History of Soybean Physiology and Botany Research (250 BCE to 2021)

William Shurtleff, Akiko AoyagiISBN: 978-1-948436-44-1

Publication Date: 2021 July 19

Number of References in Bibliography: 3014

Earliest Reference: 250 BCE

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Brief Chronology/Timeline of Soybean Physiology and Botany Research

250 BCE – The Hanfeizi (Book of Master Han Fei) states that a particular frost was not heavy enough to kill the soybean plants.

1082 CE – The Zhenglei Bencao [Reorganized Pharmacopoeia], by Tang Shenwei, gives the earliest known botanical description of a soybean plant.

1853 May – John Lea of Cincinnati, Ohio, speaking of the Japan Pea, states that it “flourishes under great heat and drought.” As far as we know, the Chinese had never reported this key observation.

1854 – A.H. Ernst of Cincinnati, Ohio, is the first to praise the Japan Pea (soybean) “for its hardihood to resist drought and frost, together with its enormous yield.”

1879 – Heinrich Attems, writing in German, reports that the soybean “accepts massive wetness (Hamburger Garten- und Blumenzeitung).

1920 March – The word “photoperiod” is first used in connection with soybeans by Garner & Allard of the U.S. Department of Agriculture. The flowering of soybean plants depends very largely on the number of hours of darkness they receive each day.”

1926 Jan. – The first issue of Plant Physiology is published. It is a peer-reviewed, scientific journal that is readily available from home computers. To search its entire archive/contents for soybean(s) go to: academic.oup.com/plphys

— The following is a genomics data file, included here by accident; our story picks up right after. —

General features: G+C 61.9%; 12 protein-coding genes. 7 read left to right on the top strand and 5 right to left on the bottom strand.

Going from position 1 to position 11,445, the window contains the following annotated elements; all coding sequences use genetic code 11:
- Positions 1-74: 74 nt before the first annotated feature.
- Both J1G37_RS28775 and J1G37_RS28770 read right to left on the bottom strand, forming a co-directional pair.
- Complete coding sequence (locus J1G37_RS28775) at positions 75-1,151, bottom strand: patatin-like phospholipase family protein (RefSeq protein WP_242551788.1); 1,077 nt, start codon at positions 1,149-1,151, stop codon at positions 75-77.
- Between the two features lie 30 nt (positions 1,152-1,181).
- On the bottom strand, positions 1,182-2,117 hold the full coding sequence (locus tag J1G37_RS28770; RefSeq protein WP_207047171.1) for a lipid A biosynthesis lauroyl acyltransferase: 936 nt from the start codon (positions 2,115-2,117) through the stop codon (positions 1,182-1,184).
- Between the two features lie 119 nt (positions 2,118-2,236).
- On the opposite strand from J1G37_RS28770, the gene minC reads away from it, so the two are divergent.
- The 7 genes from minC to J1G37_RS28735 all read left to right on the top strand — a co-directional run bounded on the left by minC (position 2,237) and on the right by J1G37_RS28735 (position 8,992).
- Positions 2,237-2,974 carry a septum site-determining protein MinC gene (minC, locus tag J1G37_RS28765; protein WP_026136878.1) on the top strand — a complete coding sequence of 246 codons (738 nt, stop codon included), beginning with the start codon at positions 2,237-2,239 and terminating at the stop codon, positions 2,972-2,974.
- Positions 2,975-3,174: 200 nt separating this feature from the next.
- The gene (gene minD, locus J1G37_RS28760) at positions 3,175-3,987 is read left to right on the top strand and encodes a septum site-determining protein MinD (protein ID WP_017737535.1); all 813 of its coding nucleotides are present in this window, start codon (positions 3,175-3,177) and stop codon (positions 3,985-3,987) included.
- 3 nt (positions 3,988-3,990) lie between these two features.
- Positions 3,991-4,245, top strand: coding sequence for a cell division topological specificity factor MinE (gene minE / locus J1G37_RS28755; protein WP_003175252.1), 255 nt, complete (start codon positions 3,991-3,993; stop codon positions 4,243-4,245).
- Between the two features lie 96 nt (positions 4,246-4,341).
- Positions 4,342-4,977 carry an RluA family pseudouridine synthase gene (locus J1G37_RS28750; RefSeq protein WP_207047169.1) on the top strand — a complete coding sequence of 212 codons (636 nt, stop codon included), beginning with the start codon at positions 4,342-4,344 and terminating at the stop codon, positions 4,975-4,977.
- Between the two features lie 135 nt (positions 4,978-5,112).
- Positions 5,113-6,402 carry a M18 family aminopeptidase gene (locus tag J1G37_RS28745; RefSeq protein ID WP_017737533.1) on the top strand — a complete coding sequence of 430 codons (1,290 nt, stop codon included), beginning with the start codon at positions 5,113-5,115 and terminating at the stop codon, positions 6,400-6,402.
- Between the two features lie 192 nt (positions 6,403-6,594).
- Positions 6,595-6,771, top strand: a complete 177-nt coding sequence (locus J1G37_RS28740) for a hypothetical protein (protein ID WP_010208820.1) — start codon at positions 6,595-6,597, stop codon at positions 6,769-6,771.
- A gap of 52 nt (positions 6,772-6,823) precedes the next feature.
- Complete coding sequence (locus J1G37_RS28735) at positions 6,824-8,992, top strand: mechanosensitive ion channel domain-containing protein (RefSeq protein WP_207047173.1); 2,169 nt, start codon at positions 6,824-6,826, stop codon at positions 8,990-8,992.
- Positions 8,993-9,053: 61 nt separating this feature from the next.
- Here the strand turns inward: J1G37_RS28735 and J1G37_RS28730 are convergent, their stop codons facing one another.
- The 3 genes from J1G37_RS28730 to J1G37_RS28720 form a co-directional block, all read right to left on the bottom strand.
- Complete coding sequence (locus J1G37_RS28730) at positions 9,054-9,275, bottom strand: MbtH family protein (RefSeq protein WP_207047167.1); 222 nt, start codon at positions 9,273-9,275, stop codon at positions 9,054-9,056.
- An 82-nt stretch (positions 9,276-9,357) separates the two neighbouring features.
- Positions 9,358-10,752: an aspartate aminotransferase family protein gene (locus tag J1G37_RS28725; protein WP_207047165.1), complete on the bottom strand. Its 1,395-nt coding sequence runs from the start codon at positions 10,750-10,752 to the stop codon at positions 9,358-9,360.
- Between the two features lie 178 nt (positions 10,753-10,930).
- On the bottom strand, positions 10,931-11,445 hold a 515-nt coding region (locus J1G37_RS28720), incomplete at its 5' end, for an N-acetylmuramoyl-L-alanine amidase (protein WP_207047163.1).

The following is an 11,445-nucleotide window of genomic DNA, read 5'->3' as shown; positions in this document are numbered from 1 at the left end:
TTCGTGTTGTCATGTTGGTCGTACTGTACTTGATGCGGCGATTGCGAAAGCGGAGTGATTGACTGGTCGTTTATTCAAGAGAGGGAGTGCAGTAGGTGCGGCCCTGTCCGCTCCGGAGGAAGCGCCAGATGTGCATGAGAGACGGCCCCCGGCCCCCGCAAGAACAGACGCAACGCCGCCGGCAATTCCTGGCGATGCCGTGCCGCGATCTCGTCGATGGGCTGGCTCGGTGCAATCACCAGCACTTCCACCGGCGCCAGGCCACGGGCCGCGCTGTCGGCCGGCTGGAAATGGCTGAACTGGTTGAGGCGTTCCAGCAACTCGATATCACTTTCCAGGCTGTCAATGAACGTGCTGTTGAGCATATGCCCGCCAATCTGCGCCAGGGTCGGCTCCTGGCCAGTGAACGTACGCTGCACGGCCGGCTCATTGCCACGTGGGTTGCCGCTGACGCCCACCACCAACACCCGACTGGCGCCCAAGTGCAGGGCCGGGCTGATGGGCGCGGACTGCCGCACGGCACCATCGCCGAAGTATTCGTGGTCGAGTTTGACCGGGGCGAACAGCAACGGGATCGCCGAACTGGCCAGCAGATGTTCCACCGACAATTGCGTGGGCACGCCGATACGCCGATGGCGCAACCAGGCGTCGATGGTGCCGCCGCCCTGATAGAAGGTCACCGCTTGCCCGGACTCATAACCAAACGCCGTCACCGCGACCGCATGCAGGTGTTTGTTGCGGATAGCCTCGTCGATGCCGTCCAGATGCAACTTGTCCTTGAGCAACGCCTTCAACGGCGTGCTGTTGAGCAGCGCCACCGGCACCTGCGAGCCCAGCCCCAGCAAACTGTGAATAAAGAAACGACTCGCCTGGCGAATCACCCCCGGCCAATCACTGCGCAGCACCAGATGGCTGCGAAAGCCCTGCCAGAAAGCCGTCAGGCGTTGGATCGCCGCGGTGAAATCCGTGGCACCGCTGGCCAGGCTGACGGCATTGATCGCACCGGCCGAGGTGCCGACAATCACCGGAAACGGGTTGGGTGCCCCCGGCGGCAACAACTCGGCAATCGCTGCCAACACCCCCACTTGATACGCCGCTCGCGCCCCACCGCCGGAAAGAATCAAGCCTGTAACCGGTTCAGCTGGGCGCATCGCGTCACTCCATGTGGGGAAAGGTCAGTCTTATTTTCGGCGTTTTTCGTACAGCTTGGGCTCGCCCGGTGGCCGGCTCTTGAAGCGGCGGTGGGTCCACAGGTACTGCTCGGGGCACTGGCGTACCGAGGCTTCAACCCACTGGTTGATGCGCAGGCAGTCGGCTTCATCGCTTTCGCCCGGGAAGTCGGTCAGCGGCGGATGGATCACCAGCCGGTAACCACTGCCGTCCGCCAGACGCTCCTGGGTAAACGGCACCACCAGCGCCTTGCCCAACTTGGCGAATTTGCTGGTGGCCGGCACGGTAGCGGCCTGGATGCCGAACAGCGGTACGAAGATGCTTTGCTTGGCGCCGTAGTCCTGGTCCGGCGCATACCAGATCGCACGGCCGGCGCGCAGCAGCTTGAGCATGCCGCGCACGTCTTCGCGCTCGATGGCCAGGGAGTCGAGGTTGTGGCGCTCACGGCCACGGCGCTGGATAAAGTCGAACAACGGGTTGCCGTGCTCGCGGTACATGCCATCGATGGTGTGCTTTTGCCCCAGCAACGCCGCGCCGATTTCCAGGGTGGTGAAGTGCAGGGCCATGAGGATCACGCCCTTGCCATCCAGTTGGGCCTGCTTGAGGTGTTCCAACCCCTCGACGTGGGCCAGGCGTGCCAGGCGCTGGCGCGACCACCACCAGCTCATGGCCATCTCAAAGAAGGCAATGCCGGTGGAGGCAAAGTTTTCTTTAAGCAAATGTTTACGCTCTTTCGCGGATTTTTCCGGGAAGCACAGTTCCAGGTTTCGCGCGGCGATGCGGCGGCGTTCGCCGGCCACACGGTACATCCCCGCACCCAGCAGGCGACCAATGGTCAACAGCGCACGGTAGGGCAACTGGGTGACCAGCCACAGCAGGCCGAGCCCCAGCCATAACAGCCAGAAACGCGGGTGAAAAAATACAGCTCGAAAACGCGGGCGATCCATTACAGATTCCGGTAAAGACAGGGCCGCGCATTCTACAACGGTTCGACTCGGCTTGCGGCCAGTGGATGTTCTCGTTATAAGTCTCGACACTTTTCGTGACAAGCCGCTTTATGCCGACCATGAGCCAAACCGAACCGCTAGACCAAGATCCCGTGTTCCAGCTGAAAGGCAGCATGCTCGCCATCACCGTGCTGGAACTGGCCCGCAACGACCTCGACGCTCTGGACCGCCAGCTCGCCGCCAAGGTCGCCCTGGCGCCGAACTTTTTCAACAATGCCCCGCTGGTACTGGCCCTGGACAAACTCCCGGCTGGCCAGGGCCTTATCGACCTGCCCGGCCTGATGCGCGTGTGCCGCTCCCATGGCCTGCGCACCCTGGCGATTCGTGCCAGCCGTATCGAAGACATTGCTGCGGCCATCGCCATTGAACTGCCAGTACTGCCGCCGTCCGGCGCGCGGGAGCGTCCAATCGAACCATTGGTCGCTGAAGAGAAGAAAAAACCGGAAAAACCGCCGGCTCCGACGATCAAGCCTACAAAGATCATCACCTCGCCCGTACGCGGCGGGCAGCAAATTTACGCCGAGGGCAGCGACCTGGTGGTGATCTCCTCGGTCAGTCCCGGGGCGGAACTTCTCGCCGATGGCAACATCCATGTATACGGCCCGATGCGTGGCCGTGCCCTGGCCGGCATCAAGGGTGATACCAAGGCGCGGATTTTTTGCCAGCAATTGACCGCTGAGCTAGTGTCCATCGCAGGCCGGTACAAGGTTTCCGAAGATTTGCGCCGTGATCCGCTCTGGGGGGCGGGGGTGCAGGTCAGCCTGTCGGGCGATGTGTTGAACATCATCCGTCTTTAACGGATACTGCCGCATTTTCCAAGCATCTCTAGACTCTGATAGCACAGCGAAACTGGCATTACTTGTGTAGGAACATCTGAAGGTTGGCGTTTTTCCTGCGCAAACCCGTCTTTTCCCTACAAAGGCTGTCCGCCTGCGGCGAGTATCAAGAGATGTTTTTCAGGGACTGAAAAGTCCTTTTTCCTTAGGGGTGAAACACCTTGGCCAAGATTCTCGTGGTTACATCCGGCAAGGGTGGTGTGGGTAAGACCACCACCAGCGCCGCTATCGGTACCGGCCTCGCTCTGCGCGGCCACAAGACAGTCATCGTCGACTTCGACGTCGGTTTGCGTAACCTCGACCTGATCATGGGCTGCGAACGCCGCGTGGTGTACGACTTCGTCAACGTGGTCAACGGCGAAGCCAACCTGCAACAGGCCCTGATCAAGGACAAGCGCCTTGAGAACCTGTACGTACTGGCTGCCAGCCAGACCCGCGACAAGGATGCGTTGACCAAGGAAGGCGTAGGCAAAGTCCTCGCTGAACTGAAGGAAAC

Click Issues > Search icon > Advanced search > Modify your search. Type in “soybean” Filter: Title > Update: Click. Sort by: oldest first. We got 1339 records from April 1928. Part II: Use Google Scholar to find the entire record. We added Address of authors, References cited, and the same limited abstract used by Google Scholar. We stopped adding records in Oct. 1976; there were just too many.

1939 May – Growth regulators or floral hormones are first discussed by Obsil.

1943 Dec. – The term “maturity groups” is first used by Mulvey of Indiana.

1951 – Parker and Borthwick, plant physiologists, are the first report the discovery of a soybean that is “day-neutral” or photoperiod insensitive. This greatly expands the area, worldwide, where soybeans can be grown.

1972 Sept. – Criswell and Hume of Guelph, Ontario, Canada, have conducted to experiments to identify soybean varieties "that were nonsensitive to photoperiod for possible use as parental lines in a breeding program.” They reported finding numerous varieties that were “unaffected by photoperiod.”

1972 Nov. – D.E. Polson, Univ. of Minnesota, writes an article titled “Day Neutrality in Soybeans.”

1974 Nov. – Shanmugasundaram et al. write an article titled “Photoperiod Insensitivity in Soybeans.”

1979 March – Inouye at al. refer to “photo-insensitive soybean varieties.”

1993 – The term “long juvenile trait” is first used as a synonym for photo-insensitive or day-neutral – by Neumaier and James. In June 1995 Carlos Spehar refers to it as the “long-juvenile character.” And in 2001 Destro et al. in Brazil refer to it as the “long juvenile period” (LJP).

Click here to download the full text to open and read book History of Soybean Physiology and Botany Research (250 BCE to 2021)